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Embracing Optimism Even When Life Seems Unfair

trauma, stress and healthAbout a year ago, I entered trauma therapy. For the first time I was honest with myself about the sexual abuse I experienced as a child. It opened a floodgate and shame, disgust, resentment, and depression rushed in. I’m happy to say that today those feelings are lessened or absent completely.

I started working out a lot and traded a lot of fat for muscle. Every inch of me is now shaped differently. I’m the fittest and strongest I’ve ever been in my life. And yet I’m also sick. The stress of the past year did a number on my body. I was recently diagnosed with cervical intraepithelial neoplasia (CIN II).

Stress can have a variety of adverse effects on health. It also happens to be associated with HPV-related health problems, which is quite common. However, too few people understand what human papillomavirus actually is. There are more than 200 different forms of the virus, some of which cause cancer. The virus is spread through skin to skin contact and cannot be prevented by the use of condoms.

There’s no treatment for HPV infection. Usually, the immune system clears the virus on its own. The problem is that while the virus is active in a the body it’s changing cells in the infected area, most commonly the cervix. Almost all cervical cancer is caused by HPV. It’s also linked to the majority of vulvar, vaginal, penile, anal, and throat cancers.

Currently 79 million Americans have HPV. At some point in their lives nearly every sexually-active man or woman will contract at least one type of the virus, according to the Centers for Disease Control and Prevention. About 14 million people will contract HPV this year.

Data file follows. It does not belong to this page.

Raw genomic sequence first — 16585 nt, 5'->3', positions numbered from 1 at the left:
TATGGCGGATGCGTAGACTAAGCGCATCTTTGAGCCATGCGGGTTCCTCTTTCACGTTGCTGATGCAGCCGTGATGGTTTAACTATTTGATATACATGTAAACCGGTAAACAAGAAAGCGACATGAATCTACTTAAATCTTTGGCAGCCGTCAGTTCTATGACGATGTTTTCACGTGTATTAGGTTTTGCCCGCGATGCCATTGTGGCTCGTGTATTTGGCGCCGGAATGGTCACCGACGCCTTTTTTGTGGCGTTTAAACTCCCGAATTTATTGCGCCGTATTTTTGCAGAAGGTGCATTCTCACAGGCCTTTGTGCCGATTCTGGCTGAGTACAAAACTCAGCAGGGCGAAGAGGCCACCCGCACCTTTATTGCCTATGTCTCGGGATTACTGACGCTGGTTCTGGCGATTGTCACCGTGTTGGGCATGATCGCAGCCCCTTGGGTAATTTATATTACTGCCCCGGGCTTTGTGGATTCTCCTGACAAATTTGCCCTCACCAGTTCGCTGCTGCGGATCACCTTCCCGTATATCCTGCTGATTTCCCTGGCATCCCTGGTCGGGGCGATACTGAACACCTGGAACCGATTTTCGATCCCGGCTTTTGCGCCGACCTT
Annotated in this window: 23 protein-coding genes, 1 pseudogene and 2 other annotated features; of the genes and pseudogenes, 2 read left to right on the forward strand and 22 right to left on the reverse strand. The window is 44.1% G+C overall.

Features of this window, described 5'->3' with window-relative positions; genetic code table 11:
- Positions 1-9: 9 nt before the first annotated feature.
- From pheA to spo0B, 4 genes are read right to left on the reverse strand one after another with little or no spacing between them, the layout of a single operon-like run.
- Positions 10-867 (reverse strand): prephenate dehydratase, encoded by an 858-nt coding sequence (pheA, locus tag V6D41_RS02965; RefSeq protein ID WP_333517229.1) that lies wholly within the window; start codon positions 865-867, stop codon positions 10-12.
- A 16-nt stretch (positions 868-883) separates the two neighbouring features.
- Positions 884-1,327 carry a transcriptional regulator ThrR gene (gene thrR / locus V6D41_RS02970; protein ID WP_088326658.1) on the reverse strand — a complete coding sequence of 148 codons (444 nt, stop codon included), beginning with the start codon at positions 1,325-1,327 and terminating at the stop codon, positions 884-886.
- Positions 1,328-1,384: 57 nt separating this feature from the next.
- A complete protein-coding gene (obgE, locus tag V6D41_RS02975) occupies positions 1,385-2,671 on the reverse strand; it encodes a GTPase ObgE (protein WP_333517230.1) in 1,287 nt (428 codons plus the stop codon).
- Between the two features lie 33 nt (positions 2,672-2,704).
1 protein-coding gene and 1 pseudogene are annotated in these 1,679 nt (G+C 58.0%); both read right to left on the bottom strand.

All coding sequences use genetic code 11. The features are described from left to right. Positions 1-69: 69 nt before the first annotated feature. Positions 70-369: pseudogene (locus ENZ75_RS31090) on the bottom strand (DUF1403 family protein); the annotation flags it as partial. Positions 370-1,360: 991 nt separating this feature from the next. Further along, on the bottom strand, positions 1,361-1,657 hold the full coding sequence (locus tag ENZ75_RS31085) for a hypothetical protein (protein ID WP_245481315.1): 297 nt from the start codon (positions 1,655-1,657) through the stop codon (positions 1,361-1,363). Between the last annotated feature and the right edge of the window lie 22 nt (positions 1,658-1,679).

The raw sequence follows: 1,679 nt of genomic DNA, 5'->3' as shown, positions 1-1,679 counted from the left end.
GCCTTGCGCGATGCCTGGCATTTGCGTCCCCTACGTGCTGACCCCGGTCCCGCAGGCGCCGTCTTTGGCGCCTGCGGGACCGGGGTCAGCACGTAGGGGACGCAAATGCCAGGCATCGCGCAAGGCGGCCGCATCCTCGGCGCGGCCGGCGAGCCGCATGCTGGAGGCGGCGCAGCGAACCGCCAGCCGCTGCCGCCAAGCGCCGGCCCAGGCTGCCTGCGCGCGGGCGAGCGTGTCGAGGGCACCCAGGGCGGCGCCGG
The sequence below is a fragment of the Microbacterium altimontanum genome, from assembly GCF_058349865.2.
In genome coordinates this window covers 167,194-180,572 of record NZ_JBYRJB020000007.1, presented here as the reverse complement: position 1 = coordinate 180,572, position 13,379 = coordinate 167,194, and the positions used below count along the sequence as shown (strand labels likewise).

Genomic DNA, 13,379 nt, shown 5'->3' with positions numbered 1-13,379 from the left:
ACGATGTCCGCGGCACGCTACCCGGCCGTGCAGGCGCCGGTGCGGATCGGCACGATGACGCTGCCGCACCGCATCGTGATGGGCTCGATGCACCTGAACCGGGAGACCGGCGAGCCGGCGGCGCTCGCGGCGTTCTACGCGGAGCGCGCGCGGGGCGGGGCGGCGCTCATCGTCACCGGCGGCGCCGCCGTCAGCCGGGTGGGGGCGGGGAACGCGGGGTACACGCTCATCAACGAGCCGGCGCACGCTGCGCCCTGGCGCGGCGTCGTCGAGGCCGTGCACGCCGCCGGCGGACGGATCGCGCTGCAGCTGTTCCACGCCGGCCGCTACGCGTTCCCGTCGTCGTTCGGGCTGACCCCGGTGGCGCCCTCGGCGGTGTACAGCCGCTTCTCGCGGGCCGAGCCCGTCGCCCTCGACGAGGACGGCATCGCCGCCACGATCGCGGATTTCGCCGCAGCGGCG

Some strains of the virus are more high risk than others. They can be cleared and return again and again. HPV 16 and 18 are most commonly associated with cervical cancer and they are the most difficult to clear from the body for good. Stress (as well as alcohol use and cigarette smoking) can also contribute to persistent HPV infection.

When I began trauma therapy, my high risk HPV became active in my body again. After 12 months, I still hadn’t cleared the virus, but had a normal pap smear. I assumed everything was fine. But after a follow up colposcopy and biopsy, moderate dysplasia (also known as CIN II) was found.

dysplasia – the enlargement of an organ or tissue by the proliferation of cells of an abnormal type, as a developmental disorder or an early stage in the development of cancer.

There are three stages of cervical dysplasia: mild, moderate, and severe. Severe is also referred to as “precancer” because the only thing separating this carcinoma from cervical cancer is that it is not yet invasive.

Now I’m scheduled to have surgery to remove several centimeters of my cervix, including the abnormal tissue for biopsy.

“It’s not fair,” that was my first thought. “I’ve been through a lot. I’ve worked so hard. It’s not fair.”

I’ve never had surgery before, but my recent biopsy was very painful and complicated. I’m afraid of the pain. I’m scared I’ll start bleeding again in the middle of the night and not know what to do.

I’m angry that I won’t be able to exercise for four to six weeks. I know, that sounds crazy. But it’s like telling Picasso not to paint, telling Joyce Carol Oates not to write. It brings me joy and makes me feel connected to my body in a way that I never felt before. It’s part of how I practice self-care — my body is a garden that I tend to a little bit every day.